By Natalia Erokhina
Last week, from October 23-24 the 5th Books in Browsers summit took place in San Francisco, California. This cozy and vibrant event is focused on the new generation of internet publishing companies and provides an excellent outlook on the top technical trends that impact the publishing industry.
Morning coffee, a cheerful kick off by Peter Brantley from The New York Public Library, and informative keynote by Brewster Kahle, founder of the Internet Archive, created a foundation for the variety of lively conversations during both days. Despite the activities of the giants such as Google and Amazon, overall publishing industry is at the stage of experimenting and exploring successful ways to convert digital initiatives into significant source of income.
Some of topics covered during the summit could serve as an interesting starting point for the reflections on how to create and monetize new forms of publishing.
Standard as Cooperative Innovation Tool
An impressive talk on the cultural history of standards, delivered by Matthew Battles, metaLAB at Harvard, beautifully led to the conclusion about the importance of the term and the concept behind it for the future of the industry in the technological era. Indeed, from the ancient times, canvas, weights and measures served as a framework for artists, or scientists. Even from a broader perspective, standard represents an agreed level of quality and, especially in the epoch of Big Data, when the amount of available information rapidly increases, it is one of the key factors that differentiate a valuable piece of work.
According to Battles, “Standards are world-making…they operate with each other in order to create new cultural forms”.
Experimental Business Models
Existing technological capabilities, such as animation, sound integration, interactivity, allow converting a paper book to a digital version with significantly extended functionality. A PhD student from UC Berkeley, Mitar Milutinovic, author of the PeerLibrary project, whose research is dedicated to user interfaces for collaboration, pointed out however that the real life experience from reading a book is even more extensive, and, transferring these experiences from offline world to the web, as well as creating unique ones which can only exist online, would help to create a new publishing ecosystem.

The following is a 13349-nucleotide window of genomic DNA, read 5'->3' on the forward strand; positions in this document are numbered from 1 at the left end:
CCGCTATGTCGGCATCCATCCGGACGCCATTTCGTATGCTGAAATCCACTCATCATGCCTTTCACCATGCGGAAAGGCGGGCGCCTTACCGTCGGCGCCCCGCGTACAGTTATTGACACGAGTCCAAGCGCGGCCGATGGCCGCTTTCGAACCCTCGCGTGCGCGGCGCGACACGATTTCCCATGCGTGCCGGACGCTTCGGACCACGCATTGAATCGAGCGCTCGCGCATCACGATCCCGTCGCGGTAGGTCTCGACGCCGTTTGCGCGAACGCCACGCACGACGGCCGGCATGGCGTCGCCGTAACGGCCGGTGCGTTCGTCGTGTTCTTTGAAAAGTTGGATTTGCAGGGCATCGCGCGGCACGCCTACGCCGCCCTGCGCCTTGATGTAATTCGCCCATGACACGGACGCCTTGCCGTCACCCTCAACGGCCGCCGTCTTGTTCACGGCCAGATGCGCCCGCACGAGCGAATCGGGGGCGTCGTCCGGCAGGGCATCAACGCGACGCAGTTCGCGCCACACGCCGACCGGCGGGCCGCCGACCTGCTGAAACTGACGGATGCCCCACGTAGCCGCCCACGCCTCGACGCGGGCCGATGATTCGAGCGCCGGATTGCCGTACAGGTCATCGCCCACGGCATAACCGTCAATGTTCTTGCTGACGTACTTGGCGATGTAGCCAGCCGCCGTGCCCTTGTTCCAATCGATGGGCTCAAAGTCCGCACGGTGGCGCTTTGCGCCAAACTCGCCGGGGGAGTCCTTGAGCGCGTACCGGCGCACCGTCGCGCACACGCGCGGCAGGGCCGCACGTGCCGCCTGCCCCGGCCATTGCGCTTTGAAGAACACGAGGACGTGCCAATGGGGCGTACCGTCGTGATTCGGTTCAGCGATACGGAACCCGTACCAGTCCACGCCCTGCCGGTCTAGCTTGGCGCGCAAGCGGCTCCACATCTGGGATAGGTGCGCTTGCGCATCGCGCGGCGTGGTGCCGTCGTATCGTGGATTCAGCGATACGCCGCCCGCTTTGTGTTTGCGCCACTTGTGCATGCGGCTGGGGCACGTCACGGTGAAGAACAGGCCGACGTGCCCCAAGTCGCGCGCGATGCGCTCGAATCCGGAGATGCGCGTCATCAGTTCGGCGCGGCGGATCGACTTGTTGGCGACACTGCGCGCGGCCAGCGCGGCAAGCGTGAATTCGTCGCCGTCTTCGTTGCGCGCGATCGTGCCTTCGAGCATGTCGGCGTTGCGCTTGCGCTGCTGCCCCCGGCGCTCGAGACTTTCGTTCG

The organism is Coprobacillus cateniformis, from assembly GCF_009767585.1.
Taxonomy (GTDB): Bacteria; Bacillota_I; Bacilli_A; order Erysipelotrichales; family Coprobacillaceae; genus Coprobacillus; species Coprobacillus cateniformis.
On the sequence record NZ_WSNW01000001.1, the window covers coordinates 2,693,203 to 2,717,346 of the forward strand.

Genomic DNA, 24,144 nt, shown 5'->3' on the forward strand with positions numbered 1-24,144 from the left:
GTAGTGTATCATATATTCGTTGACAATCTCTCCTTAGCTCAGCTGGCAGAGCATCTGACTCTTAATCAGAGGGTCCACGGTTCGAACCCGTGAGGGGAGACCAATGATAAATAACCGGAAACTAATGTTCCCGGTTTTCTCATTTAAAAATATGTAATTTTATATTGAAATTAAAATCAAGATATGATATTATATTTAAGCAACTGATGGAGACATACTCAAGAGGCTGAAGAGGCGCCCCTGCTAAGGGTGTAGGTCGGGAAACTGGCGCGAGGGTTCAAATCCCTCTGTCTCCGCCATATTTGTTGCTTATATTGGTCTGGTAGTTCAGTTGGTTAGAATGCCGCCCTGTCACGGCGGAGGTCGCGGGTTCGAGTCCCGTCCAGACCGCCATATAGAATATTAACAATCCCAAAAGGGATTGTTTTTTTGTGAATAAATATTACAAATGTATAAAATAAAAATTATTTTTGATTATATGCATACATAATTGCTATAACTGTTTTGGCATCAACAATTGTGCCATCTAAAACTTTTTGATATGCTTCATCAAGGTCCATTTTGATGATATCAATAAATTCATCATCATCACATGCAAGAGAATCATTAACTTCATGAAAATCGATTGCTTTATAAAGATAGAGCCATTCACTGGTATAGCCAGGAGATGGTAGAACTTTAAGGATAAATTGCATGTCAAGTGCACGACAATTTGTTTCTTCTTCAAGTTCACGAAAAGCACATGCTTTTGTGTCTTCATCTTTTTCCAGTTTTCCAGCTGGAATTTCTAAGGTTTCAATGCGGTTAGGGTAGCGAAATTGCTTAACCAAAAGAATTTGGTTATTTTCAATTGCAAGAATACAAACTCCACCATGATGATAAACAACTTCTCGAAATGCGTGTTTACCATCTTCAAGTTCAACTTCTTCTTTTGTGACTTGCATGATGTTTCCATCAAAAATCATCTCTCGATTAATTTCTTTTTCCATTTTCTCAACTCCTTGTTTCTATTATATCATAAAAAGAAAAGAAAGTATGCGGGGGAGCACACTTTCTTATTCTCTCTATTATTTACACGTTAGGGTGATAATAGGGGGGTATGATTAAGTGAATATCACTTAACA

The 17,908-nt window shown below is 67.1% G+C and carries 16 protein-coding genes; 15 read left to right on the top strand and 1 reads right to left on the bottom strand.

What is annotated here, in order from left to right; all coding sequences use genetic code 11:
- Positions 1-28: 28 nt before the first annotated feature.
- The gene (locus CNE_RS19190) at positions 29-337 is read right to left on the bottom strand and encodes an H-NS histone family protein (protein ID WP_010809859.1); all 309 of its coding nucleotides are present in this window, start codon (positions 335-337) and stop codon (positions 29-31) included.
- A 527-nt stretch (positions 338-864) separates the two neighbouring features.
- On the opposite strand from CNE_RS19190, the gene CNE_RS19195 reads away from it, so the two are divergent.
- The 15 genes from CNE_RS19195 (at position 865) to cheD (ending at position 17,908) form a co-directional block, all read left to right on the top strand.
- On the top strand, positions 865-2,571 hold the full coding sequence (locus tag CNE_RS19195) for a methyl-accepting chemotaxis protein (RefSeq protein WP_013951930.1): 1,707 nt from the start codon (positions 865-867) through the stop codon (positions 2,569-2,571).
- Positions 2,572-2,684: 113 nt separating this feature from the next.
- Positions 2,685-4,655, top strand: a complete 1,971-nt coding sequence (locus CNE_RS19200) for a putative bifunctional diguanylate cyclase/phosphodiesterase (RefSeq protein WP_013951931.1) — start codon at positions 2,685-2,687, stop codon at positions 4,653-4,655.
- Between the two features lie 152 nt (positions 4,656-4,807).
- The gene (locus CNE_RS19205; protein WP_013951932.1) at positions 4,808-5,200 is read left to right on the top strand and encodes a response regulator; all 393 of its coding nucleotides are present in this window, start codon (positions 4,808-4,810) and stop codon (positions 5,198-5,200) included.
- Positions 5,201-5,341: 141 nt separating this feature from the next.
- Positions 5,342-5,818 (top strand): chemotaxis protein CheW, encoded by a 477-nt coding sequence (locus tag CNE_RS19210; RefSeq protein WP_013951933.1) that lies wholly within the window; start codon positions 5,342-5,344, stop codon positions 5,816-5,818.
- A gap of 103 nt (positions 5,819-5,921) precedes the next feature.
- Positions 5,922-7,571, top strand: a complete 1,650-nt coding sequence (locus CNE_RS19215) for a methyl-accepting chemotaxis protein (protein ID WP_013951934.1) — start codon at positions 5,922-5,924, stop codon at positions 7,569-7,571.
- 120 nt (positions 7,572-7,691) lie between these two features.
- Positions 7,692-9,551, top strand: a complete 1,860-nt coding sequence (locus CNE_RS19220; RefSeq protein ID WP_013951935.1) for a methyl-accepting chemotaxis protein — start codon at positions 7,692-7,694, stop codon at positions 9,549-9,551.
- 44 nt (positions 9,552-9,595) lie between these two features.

The book, or more specifically the content of the book in this case, would be only a part of a publishing platform, while a set of open APIs can help building new ways of communication between readers. This opens an opportunity to explore disruptive for the publishing industry business models and ways of monetization.
Another unusual approach of creating a book, introduced by Katie Zhu of Medium, is similar to creating “a mixed tape.” The main benefit mentioned by the author of the speech is uniqueness of each piece.
Personal Digital Traces: Benefits vs Lack of Privacy
Analysis of user reading behaviors brings significant value added to the advertising efforts. It helps the seller in identifying the target audience, its interests and preferences.
Apart from this classical usage of data, there is another type of consumer for this information: the reader him/herself. Personalized data that is captured by software and hardware can be a stable source of motivation for individual improvement.
A fantastic dialogue between two consequent presentations of, Richard Nash, a publishing consultant, and Nicole Ozer from ACLU of California, touched upon the benefits and privacy issues raised by the existence of reading data analytics.
On one hand, the more information there is at the disposal of an individual, the more consciousness is in the user choices and the opportunities to socialize. For example, in his talk, titled “The true quantified self: give users their own damn reading data,” Nash mentioned several start-up companies, which collect reading data and visualize it for the user. One of them, Roundview, allows to build real-time reading profile, explore preferences of the others and connect with people based on similar interests.
On the other hand, Ozer pointed out that the same trends of data analysis can create serious privacy issues, which, due to the evolution of the internet, are not addressed by any existing law. The question remains open: how do we exploit technology to its full potential while at the same time protecting user’s privacy? Finding the balance, defining what data is really required and in what amounts, was mentioned as essential for retention of the customers.
Emerging Technologies for Publishing
To conclude it may be interesting to have a look at the emerging technological solutions that might affect the publishing industry in the near future. Web, e-readers, smartphones and tablets are already actively used for content consumption. In addition, increasing popularity of wearables such as, for example, Google Glass, may lead to appearance of multiple similar products. How should the content be adapted for the users to read it conveniently and what would be the next DRM solutions? Appearance of these new technologies may create both: additional market opportunities and challenges for the industry.
Natalia Erokhina, formerly of ABBYY, is a recent graduate of the Hult International Business School. She lives in San Francisco. She can be reached via her LinkedIn profile.